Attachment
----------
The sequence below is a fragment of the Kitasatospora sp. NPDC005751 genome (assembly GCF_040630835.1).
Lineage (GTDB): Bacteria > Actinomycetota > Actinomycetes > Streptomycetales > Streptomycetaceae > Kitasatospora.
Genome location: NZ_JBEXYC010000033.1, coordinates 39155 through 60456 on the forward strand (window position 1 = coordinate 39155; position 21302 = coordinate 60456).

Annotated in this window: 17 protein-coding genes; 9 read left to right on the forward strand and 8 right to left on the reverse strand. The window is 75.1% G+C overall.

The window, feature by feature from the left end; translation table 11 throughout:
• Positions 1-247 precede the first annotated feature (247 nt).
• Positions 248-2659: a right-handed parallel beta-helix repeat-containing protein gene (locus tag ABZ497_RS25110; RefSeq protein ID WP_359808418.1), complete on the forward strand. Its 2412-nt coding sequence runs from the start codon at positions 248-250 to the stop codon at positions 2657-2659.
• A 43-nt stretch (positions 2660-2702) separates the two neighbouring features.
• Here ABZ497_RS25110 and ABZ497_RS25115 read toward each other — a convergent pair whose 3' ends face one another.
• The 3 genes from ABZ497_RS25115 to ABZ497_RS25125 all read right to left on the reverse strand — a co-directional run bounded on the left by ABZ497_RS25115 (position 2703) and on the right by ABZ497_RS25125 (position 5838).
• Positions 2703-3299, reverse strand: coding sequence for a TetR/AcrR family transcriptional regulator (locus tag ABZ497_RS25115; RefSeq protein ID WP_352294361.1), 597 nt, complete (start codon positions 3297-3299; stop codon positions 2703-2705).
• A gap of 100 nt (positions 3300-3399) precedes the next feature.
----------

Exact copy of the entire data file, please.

The sequence below is a fragment of the Kitasatospora sp. NPDC005751 genome (assembly GCF_040630835.1).
Lineage (GTDB): Bacteria > Actinomycetota > Actinomycetes > Streptomycetales > Streptomycetaceae > Kitasatospora.
Genome location: NZ_JBEXYC010000033.1, coordinates 39155 through 60456 on the forward strand (window position 1 = coordinate 39155; position 21302 = coordinate 60456).

Annotated in this window: 17 protein-coding genes; 9 read left to right on the forward strand and 8 right to left on the reverse strand. The window is 75.1% G+C overall.

The window, feature by feature from the left end; translation table 11 throughout:
• Positions 1-247 precede the first annotated feature (247 nt).
• Positions 248-2659: a right-handed parallel beta-helix repeat-containing protein gene (locus tag ABZ497_RS25110; RefSeq protein ID WP_359808418.1), complete on the forward strand. Its 2412-nt coding sequence runs from the start codon at positions 248-250 to the stop codon at positions 2657-2659.
• A 43-nt stretch (positions 2660-2702) separates the two neighbouring features.
• Here ABZ497_RS25110 and ABZ497_RS25115 read toward each other — a convergent pair whose 3' ends face one another.
• The 3 genes from ABZ497_RS25115 to ABZ497_RS25125 all read right to left on the reverse strand — a co-directional run bounded on the left by ABZ497_RS25115 (position 2703) and on the right by ABZ497_RS25125 (position 5838).
• Positions 2703-3299, reverse strand: coding sequence for a TetR/AcrR family transcriptional regulator (locus tag ABZ497_RS25115; RefSeq protein ID WP_352294361.1), 597 nt, complete (start codon positions 3297-3299; stop codon positions 2703-2705).
• A gap of 100 nt (positions 3300-3399) precedes the next feature.